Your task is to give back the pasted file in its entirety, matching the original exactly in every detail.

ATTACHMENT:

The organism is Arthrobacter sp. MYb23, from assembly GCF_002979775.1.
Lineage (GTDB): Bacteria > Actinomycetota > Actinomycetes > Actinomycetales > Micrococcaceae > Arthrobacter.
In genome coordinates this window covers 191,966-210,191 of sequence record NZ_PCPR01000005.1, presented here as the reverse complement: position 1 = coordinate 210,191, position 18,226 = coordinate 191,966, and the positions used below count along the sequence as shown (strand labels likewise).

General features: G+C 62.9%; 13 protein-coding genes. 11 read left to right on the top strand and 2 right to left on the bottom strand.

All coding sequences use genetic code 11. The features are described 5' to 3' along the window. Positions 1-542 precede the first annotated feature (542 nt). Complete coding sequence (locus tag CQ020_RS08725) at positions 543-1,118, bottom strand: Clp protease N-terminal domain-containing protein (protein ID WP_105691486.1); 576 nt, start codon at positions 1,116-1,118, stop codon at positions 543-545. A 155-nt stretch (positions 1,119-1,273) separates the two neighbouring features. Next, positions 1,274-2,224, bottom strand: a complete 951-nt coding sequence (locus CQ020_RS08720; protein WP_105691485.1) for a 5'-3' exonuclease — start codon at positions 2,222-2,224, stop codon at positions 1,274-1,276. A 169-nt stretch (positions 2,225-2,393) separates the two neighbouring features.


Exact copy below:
The organism is Arthrobacter sp. MYb23, from assembly GCF_002979775.1.
Lineage (GTDB): Bacteria > Actinomycetota > Actinomycetes > Actinomycetales > Micrococcaceae > Arthrobacter.
In genome coordinates this window covers 191,966-210,191 of sequence record NZ_PCPR01000005.1, presented here as the reverse complement: position 1 = coordinate 210,191, position 18,226 = coordinate 191,966, and the positions used below count along the sequence as shown (strand labels likewise).

General features: G+C 62.9%; 13 protein-coding genes. 11 read left to right on the top strand and 2 right to left on the bottom strand.

All coding sequences use genetic code 11. The features are described 5' to 3' along the window. Positions 1-542 precede the first annotated feature (542 nt). Complete coding sequence (locus tag CQ020_RS08725) at positions 543-1,118, bottom strand: Clp protease N-terminal domain-containing protein (protein ID WP_105691486.1); 576 nt, start codon at positions 1,116-1,118, stop codon at positions 543-545. A 155-nt stretch (positions 1,119-1,273) separates the two neighbouring features. Next, positions 1,274-2,224, bottom strand: a complete 951-nt coding sequence (locus CQ020_RS08720; protein WP_105691485.1) for a 5'-3' exonuclease — start codon at positions 2,222-2,224, stop codon at positions 1,274-1,276. A 169-nt stretch (positions 2,225-2,393) separates the two neighbouring features.